Critical Hit: The True Price of the Nintendo Switch

By Neil Flynn 02.08.2017

The Nintendo Switch launched worldwide in March 2017 to a rapturous and thirsty audience who has since lapped up the new hardware in its droves. For the first time in its history, a Nintendo home console is legitimately region-free. This begs the question: why do some countries get the new tantalising piece of hardware cheaper than others?

In 2015, a Cubed3 article, The True Price of Games, went into depth on which countries had the cheapest games and consoles based on their income in nominated countries.
When the Switch was announced at the beginning of 2017, many started frantically typing prices into currency converters and crunching numbers to scour which country would be getting the best deal and where to import from, but more often than not, this method can incur high delivery costs and customs/import tax.
Then there were the 'keyboard warriors,' the unrelenting sass from a resentful fan base who complains that other territories get their hardware cheaper than others. This article will use the same economical methodology that was used in the aforementioned 2015 article to help analyse to see if these annoyances are substantiated.
Using the base Recommended Retail Price (RRP) for the Switch and the minimum wage in each country, a calculation of 'man hours' (hours worked) is then made to see how long it takes to get a Nintendo Switch. Other factors will also be taken into account, such as any tax allowances and added sales tax in given countries.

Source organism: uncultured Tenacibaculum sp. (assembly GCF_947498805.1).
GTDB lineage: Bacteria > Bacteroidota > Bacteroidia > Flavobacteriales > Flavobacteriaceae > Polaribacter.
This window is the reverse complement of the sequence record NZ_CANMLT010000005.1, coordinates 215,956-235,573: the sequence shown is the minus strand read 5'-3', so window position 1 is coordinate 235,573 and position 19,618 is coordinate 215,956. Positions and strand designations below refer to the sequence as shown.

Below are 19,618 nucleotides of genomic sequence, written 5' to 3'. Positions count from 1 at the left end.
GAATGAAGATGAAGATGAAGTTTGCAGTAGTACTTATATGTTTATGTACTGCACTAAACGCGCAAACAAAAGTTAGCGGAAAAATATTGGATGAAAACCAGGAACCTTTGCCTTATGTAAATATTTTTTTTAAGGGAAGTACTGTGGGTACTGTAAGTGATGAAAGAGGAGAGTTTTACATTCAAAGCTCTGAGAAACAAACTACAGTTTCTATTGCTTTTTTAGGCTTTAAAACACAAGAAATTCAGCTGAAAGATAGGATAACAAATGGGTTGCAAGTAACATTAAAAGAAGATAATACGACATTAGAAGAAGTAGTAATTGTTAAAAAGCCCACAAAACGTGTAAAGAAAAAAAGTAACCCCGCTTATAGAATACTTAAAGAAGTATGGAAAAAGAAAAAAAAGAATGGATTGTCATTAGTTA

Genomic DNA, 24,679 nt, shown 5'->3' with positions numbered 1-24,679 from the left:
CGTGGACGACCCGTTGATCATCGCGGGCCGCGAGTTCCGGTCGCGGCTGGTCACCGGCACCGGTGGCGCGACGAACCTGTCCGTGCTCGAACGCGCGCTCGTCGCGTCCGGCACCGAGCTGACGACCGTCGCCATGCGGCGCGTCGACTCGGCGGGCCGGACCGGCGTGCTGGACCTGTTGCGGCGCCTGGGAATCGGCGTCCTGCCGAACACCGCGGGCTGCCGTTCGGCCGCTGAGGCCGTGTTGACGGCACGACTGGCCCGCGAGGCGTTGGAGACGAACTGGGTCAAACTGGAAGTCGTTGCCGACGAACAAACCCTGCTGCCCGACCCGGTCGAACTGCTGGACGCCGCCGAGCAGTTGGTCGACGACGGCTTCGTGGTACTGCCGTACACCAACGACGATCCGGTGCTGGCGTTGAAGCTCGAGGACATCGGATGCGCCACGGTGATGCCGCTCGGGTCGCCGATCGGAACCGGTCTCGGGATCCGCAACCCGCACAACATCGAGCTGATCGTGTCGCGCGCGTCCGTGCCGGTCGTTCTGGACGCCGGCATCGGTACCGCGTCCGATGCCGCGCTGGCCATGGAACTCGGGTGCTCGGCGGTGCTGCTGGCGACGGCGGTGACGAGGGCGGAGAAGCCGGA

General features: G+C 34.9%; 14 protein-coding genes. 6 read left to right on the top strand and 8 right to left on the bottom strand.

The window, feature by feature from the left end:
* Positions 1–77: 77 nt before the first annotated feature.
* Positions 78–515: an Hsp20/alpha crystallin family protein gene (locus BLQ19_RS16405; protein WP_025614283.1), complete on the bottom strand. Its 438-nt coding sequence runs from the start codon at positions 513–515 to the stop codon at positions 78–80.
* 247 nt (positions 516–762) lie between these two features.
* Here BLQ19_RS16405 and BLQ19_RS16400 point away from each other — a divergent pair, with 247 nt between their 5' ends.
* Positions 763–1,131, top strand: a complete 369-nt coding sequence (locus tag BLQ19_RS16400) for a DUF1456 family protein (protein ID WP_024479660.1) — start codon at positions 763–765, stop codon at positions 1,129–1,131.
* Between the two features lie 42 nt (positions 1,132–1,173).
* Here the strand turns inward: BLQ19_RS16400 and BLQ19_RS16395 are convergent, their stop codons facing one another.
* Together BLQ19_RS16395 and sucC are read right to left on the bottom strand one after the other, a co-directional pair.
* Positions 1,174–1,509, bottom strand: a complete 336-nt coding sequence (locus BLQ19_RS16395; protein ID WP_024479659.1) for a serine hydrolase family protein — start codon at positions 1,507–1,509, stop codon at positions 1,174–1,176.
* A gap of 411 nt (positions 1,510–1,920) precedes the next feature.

The following countries will be used for the purposes of this article: the United States, Canada, Japan, Australia, New Zealand, and the United Kingdom.

Image for Critical Hit: The True Price of the Nintendo Switch
Image for Critical Hit: The True Price of the Nintendo Switch

* US sales tax varies by state. There are five states that don't pay any sales tax whatsoever, whereas the highest rate of tax is 9.45%.
** Canada's sales tax varies by province, from as low as 5% in some and as high as 15% in others.
Calculating the man hours is not easy. Many countries have varying minimum wages for different ages, or varying sales taxes, which is why some countries have a large difference between the man hours worked, particularly in Canada and the UK. For example, a younger worker in the UK on £5.60 an hour will have to work almost 50 hours to get a Nintendo Switch, but an older worker on a higher minimum wage would essentially have to work a standard week of work before being able to splash the cash on a Switch.
It should also be noted that Australians not only just have high wages, but also get a tax free allowance of $18,200 on earnings, plus a further $445 allowance for low-income earners - although a similar, but not as generous, equivalent is also available in the UK.
Christmas is approaching fast and hardware bundles will perhaps skew the equations above. EB Games in Australia has not been suffering from stock shortages like in other territories, and even bundles two amiibo of choice with the console for no added cost.

Is your country missing? Have you picked up a Nintendo Switch yet? Be sure to comment on your experiences so far.

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